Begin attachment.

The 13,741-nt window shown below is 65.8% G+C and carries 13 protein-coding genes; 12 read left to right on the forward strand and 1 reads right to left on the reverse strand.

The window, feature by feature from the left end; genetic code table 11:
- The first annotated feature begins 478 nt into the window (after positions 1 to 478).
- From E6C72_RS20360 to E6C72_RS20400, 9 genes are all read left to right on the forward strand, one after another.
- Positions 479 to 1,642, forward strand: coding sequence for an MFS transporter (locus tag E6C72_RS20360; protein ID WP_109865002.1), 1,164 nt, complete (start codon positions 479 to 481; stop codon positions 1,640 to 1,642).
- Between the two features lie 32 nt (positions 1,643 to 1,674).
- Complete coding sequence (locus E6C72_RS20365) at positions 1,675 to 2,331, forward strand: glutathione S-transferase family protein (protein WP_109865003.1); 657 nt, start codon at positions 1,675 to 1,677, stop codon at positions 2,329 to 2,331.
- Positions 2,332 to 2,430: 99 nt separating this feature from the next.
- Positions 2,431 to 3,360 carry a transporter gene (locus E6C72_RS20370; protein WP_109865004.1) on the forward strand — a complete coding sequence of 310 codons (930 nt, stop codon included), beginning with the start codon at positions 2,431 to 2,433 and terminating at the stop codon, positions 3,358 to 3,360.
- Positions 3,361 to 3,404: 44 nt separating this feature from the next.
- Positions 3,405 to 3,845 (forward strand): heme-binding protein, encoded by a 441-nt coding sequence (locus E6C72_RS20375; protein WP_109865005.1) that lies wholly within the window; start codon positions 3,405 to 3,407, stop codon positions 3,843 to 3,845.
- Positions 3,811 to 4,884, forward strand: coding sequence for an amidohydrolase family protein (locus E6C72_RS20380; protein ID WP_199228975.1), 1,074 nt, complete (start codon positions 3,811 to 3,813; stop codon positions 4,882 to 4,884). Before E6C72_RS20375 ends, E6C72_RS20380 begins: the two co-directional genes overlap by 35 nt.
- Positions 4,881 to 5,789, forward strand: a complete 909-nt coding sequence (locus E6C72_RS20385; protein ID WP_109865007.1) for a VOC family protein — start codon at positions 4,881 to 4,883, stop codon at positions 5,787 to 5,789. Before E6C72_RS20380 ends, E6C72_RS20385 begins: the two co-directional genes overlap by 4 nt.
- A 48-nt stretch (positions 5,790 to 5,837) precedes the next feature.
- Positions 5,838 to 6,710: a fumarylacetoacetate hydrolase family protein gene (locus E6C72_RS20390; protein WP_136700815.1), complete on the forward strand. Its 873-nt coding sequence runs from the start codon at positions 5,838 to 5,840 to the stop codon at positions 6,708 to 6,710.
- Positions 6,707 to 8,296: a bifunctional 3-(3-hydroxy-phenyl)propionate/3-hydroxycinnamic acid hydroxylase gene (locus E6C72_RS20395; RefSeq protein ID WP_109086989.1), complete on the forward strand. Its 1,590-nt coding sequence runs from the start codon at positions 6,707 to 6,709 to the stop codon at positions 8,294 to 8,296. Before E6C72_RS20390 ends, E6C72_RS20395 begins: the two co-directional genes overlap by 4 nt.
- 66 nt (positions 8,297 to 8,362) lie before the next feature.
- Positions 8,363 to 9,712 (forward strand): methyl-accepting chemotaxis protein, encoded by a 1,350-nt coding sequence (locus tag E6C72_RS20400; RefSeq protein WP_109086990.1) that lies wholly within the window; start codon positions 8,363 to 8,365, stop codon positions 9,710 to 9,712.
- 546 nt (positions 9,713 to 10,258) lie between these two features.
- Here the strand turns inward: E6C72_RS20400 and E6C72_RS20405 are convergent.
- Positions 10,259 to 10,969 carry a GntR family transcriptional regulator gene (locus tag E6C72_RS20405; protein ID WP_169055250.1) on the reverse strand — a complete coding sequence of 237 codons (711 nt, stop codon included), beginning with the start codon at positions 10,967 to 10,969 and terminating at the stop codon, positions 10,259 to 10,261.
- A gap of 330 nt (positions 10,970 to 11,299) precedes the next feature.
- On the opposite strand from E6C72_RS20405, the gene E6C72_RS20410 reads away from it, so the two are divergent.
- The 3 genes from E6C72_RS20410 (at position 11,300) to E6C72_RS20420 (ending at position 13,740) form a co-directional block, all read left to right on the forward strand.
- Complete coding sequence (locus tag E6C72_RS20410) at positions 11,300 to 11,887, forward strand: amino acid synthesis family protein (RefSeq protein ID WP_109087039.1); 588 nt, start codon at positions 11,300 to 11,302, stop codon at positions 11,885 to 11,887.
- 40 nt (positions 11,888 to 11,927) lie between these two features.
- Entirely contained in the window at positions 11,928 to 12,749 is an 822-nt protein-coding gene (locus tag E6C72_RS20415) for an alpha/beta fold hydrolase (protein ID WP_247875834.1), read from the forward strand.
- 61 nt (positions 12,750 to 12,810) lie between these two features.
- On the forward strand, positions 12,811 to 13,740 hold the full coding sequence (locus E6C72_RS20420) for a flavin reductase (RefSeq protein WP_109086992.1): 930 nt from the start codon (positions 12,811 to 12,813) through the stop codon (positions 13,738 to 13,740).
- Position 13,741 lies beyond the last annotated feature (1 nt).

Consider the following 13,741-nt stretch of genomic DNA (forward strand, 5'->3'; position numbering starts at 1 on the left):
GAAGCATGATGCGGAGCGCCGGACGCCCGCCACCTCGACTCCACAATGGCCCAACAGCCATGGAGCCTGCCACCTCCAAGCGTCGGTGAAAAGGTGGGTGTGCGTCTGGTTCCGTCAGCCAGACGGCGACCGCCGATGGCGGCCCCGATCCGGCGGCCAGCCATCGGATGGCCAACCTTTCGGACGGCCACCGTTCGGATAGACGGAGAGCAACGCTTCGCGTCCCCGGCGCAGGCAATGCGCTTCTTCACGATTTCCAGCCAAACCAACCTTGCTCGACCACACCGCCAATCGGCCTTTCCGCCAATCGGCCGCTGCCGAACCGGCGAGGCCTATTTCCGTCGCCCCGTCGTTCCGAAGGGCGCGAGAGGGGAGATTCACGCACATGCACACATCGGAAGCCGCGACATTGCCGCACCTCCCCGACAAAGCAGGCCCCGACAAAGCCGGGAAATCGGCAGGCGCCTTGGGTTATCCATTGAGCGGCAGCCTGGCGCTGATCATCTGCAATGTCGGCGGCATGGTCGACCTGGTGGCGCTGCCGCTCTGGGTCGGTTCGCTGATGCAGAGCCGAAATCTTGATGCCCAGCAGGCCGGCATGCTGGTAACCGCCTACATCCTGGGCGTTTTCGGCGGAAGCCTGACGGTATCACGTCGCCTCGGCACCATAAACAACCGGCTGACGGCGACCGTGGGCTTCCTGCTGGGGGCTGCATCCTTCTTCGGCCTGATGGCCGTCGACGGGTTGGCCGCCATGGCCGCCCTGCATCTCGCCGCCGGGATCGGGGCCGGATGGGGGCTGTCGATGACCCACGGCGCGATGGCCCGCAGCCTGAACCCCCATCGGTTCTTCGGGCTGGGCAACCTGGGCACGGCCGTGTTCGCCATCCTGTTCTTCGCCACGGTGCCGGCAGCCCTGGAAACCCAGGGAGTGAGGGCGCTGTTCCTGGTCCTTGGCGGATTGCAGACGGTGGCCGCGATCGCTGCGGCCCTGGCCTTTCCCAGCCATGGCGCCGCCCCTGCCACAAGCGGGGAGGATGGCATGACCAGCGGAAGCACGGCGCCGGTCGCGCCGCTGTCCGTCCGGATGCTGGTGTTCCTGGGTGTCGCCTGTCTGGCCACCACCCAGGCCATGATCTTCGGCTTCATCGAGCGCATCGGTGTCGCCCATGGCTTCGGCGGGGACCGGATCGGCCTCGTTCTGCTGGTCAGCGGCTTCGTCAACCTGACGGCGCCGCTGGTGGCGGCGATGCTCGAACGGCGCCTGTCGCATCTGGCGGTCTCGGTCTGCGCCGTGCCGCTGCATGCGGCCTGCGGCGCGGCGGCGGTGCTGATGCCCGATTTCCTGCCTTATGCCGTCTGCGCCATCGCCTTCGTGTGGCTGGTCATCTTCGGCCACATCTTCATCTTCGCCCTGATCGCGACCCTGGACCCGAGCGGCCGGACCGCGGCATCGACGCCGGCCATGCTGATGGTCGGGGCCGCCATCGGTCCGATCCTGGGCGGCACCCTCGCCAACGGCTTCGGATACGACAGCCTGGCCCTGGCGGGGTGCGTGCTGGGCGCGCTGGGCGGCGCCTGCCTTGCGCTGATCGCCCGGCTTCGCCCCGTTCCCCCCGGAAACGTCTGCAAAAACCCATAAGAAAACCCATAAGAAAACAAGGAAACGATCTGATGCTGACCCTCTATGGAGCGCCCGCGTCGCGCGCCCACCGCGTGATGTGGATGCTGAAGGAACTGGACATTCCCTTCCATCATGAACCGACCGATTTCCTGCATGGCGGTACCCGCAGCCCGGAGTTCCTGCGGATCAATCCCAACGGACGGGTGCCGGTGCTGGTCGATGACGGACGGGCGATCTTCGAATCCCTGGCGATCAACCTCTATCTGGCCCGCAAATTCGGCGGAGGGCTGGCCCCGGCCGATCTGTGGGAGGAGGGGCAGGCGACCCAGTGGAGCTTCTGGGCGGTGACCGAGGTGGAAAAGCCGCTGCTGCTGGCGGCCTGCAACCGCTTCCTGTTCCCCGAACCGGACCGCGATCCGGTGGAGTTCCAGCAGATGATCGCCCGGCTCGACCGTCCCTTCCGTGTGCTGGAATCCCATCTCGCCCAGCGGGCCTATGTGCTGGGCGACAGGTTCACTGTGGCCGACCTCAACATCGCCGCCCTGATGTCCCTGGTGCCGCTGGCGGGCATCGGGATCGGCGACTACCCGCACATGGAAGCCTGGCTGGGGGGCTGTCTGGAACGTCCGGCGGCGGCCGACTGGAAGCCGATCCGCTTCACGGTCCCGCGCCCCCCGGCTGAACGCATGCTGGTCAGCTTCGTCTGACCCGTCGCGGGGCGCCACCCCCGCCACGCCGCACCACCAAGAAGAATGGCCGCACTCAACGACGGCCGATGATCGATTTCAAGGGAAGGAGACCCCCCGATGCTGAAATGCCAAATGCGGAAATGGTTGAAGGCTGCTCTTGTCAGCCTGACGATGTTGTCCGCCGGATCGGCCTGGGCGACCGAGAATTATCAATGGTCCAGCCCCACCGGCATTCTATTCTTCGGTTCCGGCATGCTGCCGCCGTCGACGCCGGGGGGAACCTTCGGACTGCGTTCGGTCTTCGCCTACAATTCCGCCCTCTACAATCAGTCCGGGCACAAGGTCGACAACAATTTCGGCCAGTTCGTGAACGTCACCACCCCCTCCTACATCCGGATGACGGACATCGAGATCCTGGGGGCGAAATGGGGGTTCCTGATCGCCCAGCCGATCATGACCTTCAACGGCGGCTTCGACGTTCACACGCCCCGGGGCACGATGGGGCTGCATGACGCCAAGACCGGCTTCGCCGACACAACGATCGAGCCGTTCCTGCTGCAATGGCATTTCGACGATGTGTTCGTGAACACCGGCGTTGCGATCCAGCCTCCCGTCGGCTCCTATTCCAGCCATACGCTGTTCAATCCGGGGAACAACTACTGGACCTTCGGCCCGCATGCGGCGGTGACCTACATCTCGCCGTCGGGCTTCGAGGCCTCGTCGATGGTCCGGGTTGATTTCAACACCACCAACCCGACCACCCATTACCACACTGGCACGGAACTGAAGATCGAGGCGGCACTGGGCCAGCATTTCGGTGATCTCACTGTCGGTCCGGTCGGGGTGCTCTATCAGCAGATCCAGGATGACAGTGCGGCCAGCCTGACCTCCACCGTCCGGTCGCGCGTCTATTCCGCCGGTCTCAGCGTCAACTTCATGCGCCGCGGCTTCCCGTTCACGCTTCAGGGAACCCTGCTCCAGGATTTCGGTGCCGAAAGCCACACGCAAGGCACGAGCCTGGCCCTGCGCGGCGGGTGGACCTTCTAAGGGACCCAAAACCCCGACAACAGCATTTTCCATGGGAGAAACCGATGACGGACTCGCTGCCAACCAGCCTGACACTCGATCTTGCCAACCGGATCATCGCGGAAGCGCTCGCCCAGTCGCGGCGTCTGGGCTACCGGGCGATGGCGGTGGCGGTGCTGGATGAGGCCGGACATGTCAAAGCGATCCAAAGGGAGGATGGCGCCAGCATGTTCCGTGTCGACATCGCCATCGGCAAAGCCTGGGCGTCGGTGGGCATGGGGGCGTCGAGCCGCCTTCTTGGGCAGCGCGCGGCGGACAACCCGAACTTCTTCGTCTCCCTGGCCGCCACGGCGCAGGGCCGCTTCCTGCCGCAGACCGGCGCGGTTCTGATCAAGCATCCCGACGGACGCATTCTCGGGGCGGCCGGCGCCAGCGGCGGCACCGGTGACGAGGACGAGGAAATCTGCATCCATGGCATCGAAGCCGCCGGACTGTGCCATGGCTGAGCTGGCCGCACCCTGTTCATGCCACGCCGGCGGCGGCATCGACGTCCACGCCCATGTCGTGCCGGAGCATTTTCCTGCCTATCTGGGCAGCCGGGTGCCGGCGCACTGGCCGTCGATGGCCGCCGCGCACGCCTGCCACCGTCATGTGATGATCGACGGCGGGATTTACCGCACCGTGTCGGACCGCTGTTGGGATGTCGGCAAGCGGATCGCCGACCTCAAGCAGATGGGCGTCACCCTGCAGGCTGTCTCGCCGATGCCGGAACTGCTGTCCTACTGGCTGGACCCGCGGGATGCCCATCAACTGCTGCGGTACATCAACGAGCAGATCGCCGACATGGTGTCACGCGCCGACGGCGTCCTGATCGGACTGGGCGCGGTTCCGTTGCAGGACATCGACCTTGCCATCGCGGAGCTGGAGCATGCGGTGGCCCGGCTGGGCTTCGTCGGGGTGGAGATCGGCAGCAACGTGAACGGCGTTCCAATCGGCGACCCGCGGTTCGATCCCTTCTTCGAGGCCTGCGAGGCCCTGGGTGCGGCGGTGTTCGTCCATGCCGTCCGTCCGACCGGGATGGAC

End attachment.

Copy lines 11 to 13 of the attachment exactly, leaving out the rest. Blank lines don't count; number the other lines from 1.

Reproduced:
- Positions 3,405 to 3,845 (forward strand): heme-binding protein, encoded by a 441-nt coding sequence (locus E6C72_RS20375; protein WP_109865005.1) that lies wholly within the window; start codon positions 3,405 to 3,407, stop codon positions 3,843 to 3,845.
- Positions 3,811 to 4,884, forward strand: coding sequence for an amidohydrolase family protein (locus E6C72_RS20380; protein ID WP_199228975.1), 1,074 nt, complete (start codon positions 3,811 to 3,813; stop codon positions 4,882 to 4,884). Before E6C72_RS20375 ends, E6C72_RS20380 begins: the two co-directional genes overlap by 35 nt.
- Positions 4,881 to 5,789, forward strand: a complete 909-nt coding sequence (locus E6C72_RS20385; protein ID WP_109865007.1) for a VOC family protein — start codon at positions 4,881 to 4,883, stop codon at positions 5,787 to 5,789. Before E6C72_RS20380 ends, E6C72_RS20385 begins: the two co-directional genes overlap by 4 nt.